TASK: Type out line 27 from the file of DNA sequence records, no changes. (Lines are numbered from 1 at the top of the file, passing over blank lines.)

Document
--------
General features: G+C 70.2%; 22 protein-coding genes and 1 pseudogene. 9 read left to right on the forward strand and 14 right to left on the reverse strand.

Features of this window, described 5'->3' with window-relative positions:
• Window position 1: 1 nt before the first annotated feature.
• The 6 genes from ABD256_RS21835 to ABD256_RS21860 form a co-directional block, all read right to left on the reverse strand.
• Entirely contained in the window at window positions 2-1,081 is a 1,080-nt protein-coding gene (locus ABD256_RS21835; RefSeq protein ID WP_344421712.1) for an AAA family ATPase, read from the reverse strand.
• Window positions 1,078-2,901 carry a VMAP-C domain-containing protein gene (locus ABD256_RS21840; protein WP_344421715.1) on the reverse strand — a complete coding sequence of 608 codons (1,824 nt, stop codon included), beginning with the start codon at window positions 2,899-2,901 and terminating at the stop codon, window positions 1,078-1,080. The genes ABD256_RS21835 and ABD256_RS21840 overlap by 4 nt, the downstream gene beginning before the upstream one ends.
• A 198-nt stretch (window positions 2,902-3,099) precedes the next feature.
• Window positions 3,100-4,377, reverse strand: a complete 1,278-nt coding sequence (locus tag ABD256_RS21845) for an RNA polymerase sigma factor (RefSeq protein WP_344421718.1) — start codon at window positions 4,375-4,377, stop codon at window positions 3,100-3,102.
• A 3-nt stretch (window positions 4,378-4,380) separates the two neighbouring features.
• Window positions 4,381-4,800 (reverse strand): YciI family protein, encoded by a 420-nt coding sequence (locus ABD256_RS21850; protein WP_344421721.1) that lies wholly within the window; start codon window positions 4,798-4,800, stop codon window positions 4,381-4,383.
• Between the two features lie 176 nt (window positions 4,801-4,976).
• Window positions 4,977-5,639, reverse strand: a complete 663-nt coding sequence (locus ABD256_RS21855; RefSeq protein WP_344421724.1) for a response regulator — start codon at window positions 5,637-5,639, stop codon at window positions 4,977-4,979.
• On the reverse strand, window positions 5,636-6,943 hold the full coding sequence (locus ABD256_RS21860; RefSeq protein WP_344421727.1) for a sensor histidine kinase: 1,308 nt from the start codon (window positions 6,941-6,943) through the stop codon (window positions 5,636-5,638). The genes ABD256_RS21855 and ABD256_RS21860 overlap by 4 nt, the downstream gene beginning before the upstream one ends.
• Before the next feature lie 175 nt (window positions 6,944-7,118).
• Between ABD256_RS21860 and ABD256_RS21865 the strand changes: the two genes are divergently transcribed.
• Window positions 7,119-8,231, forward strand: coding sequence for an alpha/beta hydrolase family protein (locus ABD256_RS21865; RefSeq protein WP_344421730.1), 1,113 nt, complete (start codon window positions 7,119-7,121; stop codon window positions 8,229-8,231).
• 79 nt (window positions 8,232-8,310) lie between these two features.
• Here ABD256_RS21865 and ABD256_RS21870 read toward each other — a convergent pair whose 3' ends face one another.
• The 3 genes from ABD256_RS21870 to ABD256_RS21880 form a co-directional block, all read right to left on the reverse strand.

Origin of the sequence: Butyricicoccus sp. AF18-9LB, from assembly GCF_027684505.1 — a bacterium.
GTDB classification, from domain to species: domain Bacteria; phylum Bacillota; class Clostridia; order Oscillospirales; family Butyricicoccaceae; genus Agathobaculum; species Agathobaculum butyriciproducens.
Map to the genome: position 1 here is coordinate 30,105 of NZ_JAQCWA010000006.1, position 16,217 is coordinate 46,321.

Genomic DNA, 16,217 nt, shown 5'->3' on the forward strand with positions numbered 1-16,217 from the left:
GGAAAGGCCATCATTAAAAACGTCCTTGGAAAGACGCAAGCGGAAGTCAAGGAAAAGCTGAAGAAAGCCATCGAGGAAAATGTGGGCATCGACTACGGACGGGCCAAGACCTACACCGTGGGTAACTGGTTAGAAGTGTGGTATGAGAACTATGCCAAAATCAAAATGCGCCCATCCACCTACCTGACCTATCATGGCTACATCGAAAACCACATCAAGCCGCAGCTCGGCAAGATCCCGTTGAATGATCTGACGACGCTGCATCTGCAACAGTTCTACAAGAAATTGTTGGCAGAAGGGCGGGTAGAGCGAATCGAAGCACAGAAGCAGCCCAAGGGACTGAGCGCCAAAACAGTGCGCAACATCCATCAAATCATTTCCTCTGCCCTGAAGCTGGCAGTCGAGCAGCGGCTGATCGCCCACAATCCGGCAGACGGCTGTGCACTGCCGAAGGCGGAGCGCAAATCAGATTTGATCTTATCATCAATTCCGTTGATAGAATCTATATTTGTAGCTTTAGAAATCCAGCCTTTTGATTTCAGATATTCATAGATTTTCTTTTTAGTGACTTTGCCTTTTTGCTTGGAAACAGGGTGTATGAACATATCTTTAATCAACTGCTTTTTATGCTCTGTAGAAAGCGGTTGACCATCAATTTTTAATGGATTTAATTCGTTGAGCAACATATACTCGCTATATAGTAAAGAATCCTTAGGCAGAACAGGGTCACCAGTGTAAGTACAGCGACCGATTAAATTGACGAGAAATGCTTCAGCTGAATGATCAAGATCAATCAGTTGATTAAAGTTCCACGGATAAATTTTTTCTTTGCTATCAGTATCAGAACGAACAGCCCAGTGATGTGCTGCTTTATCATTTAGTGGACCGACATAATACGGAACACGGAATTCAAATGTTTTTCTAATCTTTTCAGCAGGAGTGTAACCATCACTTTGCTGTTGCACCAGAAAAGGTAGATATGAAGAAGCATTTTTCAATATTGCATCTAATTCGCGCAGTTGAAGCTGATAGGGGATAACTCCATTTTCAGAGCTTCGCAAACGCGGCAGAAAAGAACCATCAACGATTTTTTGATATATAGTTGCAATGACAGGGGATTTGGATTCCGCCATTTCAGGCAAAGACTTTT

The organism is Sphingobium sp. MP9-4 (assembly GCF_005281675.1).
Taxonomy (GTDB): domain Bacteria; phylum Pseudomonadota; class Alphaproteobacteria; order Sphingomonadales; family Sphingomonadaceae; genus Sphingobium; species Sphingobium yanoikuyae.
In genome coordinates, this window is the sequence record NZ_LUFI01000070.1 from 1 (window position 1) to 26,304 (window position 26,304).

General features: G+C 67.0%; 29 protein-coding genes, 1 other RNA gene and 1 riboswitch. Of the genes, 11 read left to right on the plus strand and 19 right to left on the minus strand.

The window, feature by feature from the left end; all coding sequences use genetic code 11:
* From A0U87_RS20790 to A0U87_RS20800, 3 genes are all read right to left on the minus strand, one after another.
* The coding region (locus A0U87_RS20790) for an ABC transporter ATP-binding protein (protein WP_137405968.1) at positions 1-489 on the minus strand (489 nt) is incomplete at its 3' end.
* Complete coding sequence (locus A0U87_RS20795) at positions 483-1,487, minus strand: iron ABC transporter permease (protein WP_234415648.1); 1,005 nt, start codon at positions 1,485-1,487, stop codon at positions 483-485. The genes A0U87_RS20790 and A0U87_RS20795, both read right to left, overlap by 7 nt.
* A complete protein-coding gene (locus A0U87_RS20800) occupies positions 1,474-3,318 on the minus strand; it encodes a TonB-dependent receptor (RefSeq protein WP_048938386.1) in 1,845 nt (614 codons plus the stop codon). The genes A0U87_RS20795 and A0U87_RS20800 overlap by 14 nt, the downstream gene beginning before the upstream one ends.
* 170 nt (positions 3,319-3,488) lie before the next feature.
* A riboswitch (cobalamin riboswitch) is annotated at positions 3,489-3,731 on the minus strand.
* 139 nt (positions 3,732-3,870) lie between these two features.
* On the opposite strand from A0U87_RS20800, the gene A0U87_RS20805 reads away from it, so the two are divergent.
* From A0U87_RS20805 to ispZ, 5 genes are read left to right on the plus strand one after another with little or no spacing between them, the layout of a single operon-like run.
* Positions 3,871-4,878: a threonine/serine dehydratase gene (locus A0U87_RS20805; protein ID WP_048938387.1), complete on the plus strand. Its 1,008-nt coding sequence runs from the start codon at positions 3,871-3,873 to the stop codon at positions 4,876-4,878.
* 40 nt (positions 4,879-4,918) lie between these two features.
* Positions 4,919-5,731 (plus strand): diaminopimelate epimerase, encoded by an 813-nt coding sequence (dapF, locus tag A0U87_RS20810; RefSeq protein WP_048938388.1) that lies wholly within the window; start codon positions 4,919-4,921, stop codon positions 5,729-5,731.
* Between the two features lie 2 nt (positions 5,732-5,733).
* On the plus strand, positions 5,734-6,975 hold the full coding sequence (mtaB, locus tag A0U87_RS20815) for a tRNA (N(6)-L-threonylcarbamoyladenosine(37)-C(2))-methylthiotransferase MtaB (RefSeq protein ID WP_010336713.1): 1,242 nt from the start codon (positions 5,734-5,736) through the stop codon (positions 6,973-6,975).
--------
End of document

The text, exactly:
In genome coordinates, this window is the sequence record NZ_LUFI01000070.1 from 1 (window position 1) to 26,304 (window position 26,304).